assumptions and simplifications. I will now attempt to identify all the
potential objections to my approach and answer some of the possible
criticisms.
5.1 Only monotonicity failure affecting parties is considered.
It is almost certainly true that the probability of affecting individual
candidates within a party is much greater. For a start, far more voters are
prepared to transfer within a party than between parties. This is supported
if we look at ERS Council Elections (which are like elections between
candidates of the same party since all support electoral reform), where
potential instances have been observed.
Nevertheless, given that STV is the only system which even attempts to
represent intra-party opinion, any minor 'imperfection' in this respect is
irrelevant to the choice of an electoral system. And it is certainly the
case that most of the opponents of STV are far more concerned with party
representation.
Finally, it is a necessary simplification since intra-party transfer
patterns are notoriously unpredictable and difficult to model.
5.2 The model only covers three parties and final-stage transfers.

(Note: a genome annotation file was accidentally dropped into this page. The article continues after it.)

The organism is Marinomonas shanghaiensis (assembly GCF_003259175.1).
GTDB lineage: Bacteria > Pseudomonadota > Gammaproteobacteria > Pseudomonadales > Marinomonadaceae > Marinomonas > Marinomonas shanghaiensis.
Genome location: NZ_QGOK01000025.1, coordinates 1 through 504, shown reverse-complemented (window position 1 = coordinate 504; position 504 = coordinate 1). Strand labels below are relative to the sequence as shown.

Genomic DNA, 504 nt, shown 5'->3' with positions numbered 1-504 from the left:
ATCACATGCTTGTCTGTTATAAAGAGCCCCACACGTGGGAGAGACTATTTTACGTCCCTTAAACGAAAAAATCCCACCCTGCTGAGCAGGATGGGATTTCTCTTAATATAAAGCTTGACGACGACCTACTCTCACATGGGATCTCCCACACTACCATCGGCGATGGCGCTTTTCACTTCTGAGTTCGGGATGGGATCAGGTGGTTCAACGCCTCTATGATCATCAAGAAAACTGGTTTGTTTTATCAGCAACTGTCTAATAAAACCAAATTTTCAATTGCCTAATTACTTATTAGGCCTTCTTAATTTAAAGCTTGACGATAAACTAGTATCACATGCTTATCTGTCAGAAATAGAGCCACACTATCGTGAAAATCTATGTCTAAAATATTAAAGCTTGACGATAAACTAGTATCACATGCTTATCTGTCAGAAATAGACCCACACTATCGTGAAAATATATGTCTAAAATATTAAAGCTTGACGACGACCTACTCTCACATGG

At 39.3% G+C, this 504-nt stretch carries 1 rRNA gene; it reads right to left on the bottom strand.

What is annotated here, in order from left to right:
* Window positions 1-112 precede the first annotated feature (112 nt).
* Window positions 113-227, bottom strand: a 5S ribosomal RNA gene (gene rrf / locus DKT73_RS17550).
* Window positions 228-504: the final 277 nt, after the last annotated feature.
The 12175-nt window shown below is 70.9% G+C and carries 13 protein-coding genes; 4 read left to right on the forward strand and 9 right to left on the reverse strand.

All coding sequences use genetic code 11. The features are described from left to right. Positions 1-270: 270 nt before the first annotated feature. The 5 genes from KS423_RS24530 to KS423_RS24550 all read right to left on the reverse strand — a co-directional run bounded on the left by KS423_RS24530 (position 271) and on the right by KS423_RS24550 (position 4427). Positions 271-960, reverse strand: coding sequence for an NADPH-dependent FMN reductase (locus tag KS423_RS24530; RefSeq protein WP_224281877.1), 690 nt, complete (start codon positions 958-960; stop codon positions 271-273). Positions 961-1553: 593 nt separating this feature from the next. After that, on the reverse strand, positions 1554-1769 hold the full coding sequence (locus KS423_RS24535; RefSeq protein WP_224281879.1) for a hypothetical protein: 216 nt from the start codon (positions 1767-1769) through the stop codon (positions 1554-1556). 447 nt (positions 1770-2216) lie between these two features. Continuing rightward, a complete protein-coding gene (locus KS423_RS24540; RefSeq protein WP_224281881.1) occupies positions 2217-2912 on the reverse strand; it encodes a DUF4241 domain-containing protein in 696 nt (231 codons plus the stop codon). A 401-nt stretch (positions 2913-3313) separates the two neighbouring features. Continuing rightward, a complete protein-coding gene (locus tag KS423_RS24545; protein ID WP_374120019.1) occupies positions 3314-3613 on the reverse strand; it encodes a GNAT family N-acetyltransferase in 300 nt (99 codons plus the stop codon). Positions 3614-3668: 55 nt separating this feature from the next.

Of course, earlier stages and a greater number of parties allow more
opportunities for monotonicity failure. However, I claim that the
probability of this making a difference to the final result is tiny compared
to the figure I have calculated above.
To see this, consider the diagram in figure 1. The effect is only possible
when there are three candidates with very similar votes (Q is the geometric
centre). Thus, if there are four candidates competing for the final place, a
candidate who 'benefits' in the penultimate stage is still very unlikely to
benefit in terms of election (and one who 'loses' probably would not have
been elected anyway).
If there are four candidates competing for two places, with three in danger
of elimination, then the fourth may be discounted (as a certainty), and we
are back to the original problem. Only in the case where there are four or
more candidates all with similar votes might a relevant situation arise; it
is reasonable to ignore such nth order terms.
5.3 The method assumes a Uniform (prior) distribution of votes between
the three parties.
This assumes that the three parties each have the same marginal
distribution. In a one-member constituency this is highly unlikely, but in a
multi-member constituency the relevant distribution to consider is the
remainder, once n-1 seats have been 'allocated', and the appropriate